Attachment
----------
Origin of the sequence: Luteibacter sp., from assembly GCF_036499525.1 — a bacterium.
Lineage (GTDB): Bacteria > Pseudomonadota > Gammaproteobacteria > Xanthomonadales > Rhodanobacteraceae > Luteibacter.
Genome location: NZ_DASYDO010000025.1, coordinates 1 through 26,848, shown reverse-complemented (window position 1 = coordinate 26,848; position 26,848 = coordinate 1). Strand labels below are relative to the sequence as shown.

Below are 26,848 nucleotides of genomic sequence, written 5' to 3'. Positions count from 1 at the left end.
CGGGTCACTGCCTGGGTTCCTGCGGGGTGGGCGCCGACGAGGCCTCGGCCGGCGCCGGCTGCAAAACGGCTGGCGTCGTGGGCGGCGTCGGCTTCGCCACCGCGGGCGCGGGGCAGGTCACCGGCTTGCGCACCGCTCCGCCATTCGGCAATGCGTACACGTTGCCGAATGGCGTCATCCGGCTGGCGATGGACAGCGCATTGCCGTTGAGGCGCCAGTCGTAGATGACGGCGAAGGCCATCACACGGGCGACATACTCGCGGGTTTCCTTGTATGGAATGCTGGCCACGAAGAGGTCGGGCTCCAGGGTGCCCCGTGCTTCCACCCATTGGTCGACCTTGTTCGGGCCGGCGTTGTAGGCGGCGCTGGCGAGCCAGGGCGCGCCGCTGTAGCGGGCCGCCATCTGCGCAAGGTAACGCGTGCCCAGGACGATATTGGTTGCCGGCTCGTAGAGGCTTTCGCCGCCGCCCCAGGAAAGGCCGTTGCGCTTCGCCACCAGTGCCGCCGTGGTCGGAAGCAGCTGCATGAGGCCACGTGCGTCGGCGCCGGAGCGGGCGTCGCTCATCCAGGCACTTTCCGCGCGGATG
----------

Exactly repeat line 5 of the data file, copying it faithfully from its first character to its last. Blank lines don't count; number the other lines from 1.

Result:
CGGGTCACTGCCTGGGTTCCTGCGGGGTGGGCGCCGACGAGGCCTCGGCCGGCGCCGGCTGCAAAACGGCTGGCGTCGTGGGCGGCGTCGGCTTCGCCACCGCGGGCGCGGGGCAGGTCACCGGCTTGCGCACCGCTCCGCCATTCGGCAATGCGTACACGTTGCCGAATGGCGTCATCCGGCTGGCGATGGACAGCGCATTGCCGTTGAGGCGCCAGTCGTAGATGACGGCGAAGGCCATCACACGGGCGACATACTCGCGGGTTTCCTTGTATGGAATGCTGGCCACGAAGAGGTCGGGCTCCAGGGTGCCCCGTGCTTCCACCCATTGGTCGACCTTGTTCGGGCCGGCGTTGTAGGCGGCGCTGGCGAGCCAGGGCGCGCCGCTGTAGCGGGCCGCCATCTGCGCAAGGTAACGCGTGCCCAGGACGATATTGGTTGCCGGCTCGTAGAGGCTTTCGCCGCCGCCCCAGGAAAGGCCGTTGCGCTTCGCCACCAGTGCCGCCGTGGTCGGAAGCAGCTGCATGAGGCCACGTGCGTCGGCGCCGGAGCGGGCGTCGCTCATCCAGGCACTTTCCGCGCGGATG